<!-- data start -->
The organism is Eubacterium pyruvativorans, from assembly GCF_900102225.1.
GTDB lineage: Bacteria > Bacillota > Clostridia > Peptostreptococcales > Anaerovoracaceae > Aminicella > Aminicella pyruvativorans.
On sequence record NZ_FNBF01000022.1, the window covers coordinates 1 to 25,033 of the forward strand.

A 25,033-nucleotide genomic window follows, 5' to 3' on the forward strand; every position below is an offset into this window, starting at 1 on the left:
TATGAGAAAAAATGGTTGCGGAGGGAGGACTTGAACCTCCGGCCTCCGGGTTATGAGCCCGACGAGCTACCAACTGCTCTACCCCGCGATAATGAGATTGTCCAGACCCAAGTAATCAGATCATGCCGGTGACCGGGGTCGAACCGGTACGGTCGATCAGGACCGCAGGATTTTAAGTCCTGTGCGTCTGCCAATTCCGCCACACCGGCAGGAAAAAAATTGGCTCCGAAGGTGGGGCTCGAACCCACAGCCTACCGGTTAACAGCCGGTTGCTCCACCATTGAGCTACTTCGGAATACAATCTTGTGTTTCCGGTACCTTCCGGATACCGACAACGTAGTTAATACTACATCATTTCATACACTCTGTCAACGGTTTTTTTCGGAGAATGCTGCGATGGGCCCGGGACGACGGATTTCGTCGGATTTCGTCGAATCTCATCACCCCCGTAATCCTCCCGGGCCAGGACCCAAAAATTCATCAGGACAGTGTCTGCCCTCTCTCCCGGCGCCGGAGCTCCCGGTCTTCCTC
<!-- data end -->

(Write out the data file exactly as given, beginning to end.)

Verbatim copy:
The organism is Eubacterium pyruvativorans, from assembly GCF_900102225.1.
GTDB lineage: Bacteria > Bacillota > Clostridia > Peptostreptococcales > Anaerovoracaceae > Aminicella > Aminicella pyruvativorans.
On sequence record NZ_FNBF01000022.1, the window covers coordinates 1 to 25,033 of the forward strand.

A 25,033-nucleotide genomic window follows, 5' to 3' on the forward strand; every position below is an offset into this window, starting at 1 on the left:
TATGAGAAAAAATGGTTGCGGAGGGAGGACTTGAACCTCCGGCCTCCGGGTTATGAGCCCGACGAGCTACCAACTGCTCTACCCCGCGATAATGAGATTGTCCAGACCCAAGTAATCAGATCATGCCGGTGACCGGGGTCGAACCGGTACGGTCGATCAGGACCGCAGGATTTTAAGTCCTGTGCGTCTGCCAATTCCGCCACACCGGCAGGAAAAAAATTGGCTCCGAAGGTGGGGCTCGAACCCACAGCCTACCGGTTAACAGCCGGTTGCTCCACCATTGAGCTACTTCGGAATACAATCTTGTGTTTCCGGTACCTTCCGGATACCGACAACGTAGTTAATACTACATCATTTCATACACTCTGTCAACGGTTTTTTTCGGAGAATGCTGCGATGGGCCCGGGACGACGGATTTCGTCGGATTTCGTCGAATCTCATCACCCCCGTAATCCTCCCGGGCCAGGACCCAAAAATTCATCAGGACAGTGTCTGCCCTCTCTCCCGGCGCCGGAGCTCCCGGTCTTCCTC